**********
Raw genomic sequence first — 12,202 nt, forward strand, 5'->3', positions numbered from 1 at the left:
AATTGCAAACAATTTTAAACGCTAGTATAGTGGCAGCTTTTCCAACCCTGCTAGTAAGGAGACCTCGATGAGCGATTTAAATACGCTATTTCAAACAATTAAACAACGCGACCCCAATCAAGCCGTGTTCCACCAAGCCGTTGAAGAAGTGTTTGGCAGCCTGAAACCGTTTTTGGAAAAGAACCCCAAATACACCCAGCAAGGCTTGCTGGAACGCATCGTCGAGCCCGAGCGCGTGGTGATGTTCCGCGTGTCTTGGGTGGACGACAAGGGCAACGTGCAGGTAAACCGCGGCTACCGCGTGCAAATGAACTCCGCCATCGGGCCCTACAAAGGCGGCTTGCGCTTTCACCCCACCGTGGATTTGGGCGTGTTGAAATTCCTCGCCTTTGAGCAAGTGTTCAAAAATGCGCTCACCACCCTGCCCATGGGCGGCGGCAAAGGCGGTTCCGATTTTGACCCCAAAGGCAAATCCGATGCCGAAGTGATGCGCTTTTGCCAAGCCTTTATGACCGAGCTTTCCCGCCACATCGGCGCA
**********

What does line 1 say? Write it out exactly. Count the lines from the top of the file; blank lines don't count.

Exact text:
Raw genomic sequence first — 12,202 nt, forward strand, 5'->3', positions numbered from 1 at the left: